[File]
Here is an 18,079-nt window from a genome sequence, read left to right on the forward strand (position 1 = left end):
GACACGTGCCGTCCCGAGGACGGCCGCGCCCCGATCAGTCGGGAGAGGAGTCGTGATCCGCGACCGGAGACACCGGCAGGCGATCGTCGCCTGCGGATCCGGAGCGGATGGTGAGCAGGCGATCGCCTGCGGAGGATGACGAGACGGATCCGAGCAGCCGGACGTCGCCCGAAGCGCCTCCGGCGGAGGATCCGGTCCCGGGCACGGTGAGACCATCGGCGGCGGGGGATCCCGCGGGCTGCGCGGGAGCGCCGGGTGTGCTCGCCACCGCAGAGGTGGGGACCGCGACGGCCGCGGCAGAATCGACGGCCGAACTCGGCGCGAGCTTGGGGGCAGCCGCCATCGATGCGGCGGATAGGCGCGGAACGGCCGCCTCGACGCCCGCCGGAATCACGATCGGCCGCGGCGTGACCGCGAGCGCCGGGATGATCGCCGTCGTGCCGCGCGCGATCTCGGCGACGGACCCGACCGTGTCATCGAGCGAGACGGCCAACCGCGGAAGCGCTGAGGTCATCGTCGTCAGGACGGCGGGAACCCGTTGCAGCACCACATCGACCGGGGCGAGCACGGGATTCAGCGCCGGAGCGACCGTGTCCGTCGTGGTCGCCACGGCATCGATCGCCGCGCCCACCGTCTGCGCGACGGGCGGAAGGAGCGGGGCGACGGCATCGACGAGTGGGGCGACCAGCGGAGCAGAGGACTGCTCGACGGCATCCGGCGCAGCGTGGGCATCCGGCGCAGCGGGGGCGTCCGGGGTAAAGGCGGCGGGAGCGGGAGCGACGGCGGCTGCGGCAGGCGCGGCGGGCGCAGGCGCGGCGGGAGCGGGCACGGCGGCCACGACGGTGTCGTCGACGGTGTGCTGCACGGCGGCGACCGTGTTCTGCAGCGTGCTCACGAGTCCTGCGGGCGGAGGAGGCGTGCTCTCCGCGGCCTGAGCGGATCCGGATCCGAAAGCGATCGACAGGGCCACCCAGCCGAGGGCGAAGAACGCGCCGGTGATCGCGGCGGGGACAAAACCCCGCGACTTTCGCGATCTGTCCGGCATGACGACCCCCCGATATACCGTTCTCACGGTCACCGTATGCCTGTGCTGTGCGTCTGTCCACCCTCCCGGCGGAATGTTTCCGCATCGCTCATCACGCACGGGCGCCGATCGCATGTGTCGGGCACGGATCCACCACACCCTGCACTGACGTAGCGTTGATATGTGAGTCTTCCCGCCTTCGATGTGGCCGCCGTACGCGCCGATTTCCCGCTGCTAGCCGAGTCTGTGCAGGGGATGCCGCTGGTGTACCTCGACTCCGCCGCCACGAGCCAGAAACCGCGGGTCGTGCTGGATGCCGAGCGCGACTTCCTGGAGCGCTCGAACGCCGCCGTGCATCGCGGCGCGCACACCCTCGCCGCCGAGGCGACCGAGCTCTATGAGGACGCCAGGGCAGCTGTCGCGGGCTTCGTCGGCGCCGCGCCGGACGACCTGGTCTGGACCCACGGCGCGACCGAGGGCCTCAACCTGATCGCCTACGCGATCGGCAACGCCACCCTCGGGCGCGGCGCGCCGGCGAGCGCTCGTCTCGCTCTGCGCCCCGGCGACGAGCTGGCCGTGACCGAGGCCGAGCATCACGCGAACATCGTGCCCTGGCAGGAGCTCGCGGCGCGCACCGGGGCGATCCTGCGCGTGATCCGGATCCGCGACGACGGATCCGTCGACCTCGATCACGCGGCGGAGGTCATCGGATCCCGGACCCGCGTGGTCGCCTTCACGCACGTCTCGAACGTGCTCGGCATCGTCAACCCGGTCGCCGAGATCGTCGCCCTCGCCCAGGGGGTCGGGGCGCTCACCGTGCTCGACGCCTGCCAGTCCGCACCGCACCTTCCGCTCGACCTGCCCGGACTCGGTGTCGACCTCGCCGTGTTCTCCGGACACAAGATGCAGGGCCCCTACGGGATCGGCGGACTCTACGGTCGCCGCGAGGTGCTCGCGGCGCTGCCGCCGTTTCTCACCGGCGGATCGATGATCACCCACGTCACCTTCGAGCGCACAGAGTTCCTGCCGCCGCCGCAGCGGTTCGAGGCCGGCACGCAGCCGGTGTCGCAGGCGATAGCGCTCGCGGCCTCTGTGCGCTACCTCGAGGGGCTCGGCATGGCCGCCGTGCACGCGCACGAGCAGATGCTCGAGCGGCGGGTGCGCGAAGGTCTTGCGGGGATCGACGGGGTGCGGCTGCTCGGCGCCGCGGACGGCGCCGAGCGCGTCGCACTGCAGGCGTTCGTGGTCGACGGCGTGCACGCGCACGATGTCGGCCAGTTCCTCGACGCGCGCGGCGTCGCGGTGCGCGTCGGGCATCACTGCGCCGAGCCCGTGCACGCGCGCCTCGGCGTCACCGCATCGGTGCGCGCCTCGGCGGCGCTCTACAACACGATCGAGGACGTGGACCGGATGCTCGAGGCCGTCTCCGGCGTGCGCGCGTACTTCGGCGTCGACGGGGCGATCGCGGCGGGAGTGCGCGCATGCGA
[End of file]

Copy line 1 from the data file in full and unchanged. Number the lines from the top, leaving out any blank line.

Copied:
Here is an 18,079-nt window from a genome sequence, read left to right on the forward strand (position 1 = left end):